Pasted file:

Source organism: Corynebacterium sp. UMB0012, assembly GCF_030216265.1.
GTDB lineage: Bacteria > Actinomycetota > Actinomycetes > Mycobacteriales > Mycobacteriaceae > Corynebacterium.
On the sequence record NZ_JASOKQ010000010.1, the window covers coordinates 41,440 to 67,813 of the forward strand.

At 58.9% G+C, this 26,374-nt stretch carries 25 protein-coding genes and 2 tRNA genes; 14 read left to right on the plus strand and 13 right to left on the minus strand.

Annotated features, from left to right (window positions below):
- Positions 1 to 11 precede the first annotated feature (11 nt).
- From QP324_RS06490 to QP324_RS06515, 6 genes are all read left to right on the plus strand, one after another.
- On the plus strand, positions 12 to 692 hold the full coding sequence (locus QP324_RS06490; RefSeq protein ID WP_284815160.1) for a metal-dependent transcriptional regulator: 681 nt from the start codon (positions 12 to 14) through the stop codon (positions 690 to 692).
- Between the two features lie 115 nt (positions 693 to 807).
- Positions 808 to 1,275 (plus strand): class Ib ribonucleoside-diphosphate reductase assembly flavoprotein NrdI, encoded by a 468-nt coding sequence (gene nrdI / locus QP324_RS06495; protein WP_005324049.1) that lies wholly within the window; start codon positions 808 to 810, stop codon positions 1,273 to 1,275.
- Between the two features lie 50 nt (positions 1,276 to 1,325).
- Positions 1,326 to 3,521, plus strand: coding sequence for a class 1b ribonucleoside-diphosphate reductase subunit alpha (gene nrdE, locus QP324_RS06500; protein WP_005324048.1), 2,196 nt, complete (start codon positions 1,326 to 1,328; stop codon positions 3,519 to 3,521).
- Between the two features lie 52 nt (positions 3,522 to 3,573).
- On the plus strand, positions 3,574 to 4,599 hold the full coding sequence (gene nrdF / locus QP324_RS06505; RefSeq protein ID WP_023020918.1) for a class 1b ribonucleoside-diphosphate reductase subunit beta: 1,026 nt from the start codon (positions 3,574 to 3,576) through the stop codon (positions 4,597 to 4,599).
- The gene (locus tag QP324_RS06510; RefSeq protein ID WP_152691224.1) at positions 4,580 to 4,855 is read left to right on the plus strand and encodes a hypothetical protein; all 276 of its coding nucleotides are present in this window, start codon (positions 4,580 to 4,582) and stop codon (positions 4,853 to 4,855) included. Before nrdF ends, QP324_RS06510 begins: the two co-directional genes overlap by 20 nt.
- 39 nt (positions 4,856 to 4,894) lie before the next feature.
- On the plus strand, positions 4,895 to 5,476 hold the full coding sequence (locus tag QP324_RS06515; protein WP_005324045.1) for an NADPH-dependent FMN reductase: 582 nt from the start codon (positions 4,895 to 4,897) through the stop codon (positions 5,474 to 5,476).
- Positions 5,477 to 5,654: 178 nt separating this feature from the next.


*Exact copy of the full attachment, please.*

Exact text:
Source organism: Corynebacterium sp. UMB0012, assembly GCF_030216265.1.
GTDB lineage: Bacteria > Actinomycetota > Actinomycetes > Mycobacteriales > Mycobacteriaceae > Corynebacterium.
On the sequence record NZ_JASOKQ010000010.1, the window covers coordinates 41,440 to 67,813 of the forward strand.

At 58.9% G+C, this 26,374-nt stretch carries 25 protein-coding genes and 2 tRNA genes; 14 read left to right on the plus strand and 13 right to left on the minus strand.

Annotated features, from left to right (window positions below):
- Positions 1 to 11 precede the first annotated feature (11 nt).
- From QP324_RS06490 to QP324_RS06515, 6 genes are all read left to right on the plus strand, one after another.
- On the plus strand, positions 12 to 692 hold the full coding sequence (locus QP324_RS06490; RefSeq protein ID WP_284815160.1) for a metal-dependent transcriptional regulator: 681 nt from the start codon (positions 12 to 14) through the stop codon (positions 690 to 692).
- Between the two features lie 115 nt (positions 693 to 807).
- Positions 808 to 1,275 (plus strand): class Ib ribonucleoside-diphosphate reductase assembly flavoprotein NrdI, encoded by a 468-nt coding sequence (gene nrdI / locus QP324_RS06495; protein WP_005324049.1) that lies wholly within the window; start codon positions 808 to 810, stop codon positions 1,273 to 1,275.
- Between the two features lie 50 nt (positions 1,276 to 1,325).
- Positions 1,326 to 3,521, plus strand: coding sequence for a class 1b ribonucleoside-diphosphate reductase subunit alpha (gene nrdE, locus QP324_RS06500; protein WP_005324048.1), 2,196 nt, complete (start codon positions 1,326 to 1,328; stop codon positions 3,519 to 3,521).
- Between the two features lie 52 nt (positions 3,522 to 3,573).
- On the plus strand, positions 3,574 to 4,599 hold the full coding sequence (gene nrdF / locus QP324_RS06505; RefSeq protein ID WP_023020918.1) for a class 1b ribonucleoside-diphosphate reductase subunit beta: 1,026 nt from the start codon (positions 3,574 to 3,576) through the stop codon (positions 4,597 to 4,599).
- The gene (locus tag QP324_RS06510; RefSeq protein ID WP_152691224.1) at positions 4,580 to 4,855 is read left to right on the plus strand and encodes a hypothetical protein; all 276 of its coding nucleotides are present in this window, start codon (positions 4,580 to 4,582) and stop codon (positions 4,853 to 4,855) included. Before nrdF ends, QP324_RS06510 begins: the two co-directional genes overlap by 20 nt.
- 39 nt (positions 4,856 to 4,894) lie before the next feature.
- On the plus strand, positions 4,895 to 5,476 hold the full coding sequence (locus tag QP324_RS06515; protein WP_005324045.1) for an NADPH-dependent FMN reductase: 582 nt from the start codon (positions 4,895 to 4,897) through the stop codon (positions 5,474 to 5,476).
- Positions 5,477 to 5,654: 178 nt separating this feature from the next.